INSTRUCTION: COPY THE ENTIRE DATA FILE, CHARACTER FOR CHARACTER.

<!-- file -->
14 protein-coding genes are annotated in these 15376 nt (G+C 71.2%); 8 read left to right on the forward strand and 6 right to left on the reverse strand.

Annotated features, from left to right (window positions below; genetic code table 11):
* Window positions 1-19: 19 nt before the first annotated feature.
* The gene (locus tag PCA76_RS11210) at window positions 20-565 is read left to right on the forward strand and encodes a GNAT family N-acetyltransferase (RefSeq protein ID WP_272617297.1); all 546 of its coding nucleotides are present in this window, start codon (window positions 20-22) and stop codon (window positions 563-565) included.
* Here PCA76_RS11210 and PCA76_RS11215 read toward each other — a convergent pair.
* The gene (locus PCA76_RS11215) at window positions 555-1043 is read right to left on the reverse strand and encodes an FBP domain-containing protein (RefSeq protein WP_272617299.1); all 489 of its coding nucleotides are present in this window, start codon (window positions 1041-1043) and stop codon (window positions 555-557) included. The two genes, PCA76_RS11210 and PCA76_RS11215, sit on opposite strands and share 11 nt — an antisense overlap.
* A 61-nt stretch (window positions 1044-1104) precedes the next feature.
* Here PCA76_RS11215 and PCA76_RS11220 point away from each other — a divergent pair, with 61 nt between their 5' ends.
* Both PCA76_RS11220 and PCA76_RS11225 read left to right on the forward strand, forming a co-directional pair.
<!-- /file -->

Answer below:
14 protein-coding genes are annotated in these 15376 nt (G+C 71.2%); 8 read left to right on the forward strand and 6 right to left on the reverse strand.

Annotated features, from left to right (window positions below; genetic code table 11):
* Window positions 1-19: 19 nt before the first annotated feature.
* The gene (locus tag PCA76_RS11210) at window positions 20-565 is read left to right on the forward strand and encodes a GNAT family N-acetyltransferase (RefSeq protein ID WP_272617297.1); all 546 of its coding nucleotides are present in this window, start codon (window positions 20-22) and stop codon (window positions 563-565) included.
* Here PCA76_RS11210 and PCA76_RS11215 read toward each other — a convergent pair.
* The gene (locus PCA76_RS11215) at window positions 555-1043 is read right to left on the reverse strand and encodes an FBP domain-containing protein (RefSeq protein WP_272617299.1); all 489 of its coding nucleotides are present in this window, start codon (window positions 1041-1043) and stop codon (window positions 555-557) included. The two genes, PCA76_RS11210 and PCA76_RS11215, sit on opposite strands and share 11 nt — an antisense overlap.
* A 61-nt stretch (window positions 1044-1104) precedes the next feature.
* Here PCA76_RS11215 and PCA76_RS11220 point away from each other — a divergent pair, with 61 nt between their 5' ends.
* Both PCA76_RS11220 and PCA76_RS11225 read left to right on the forward strand, forming a co-directional pair.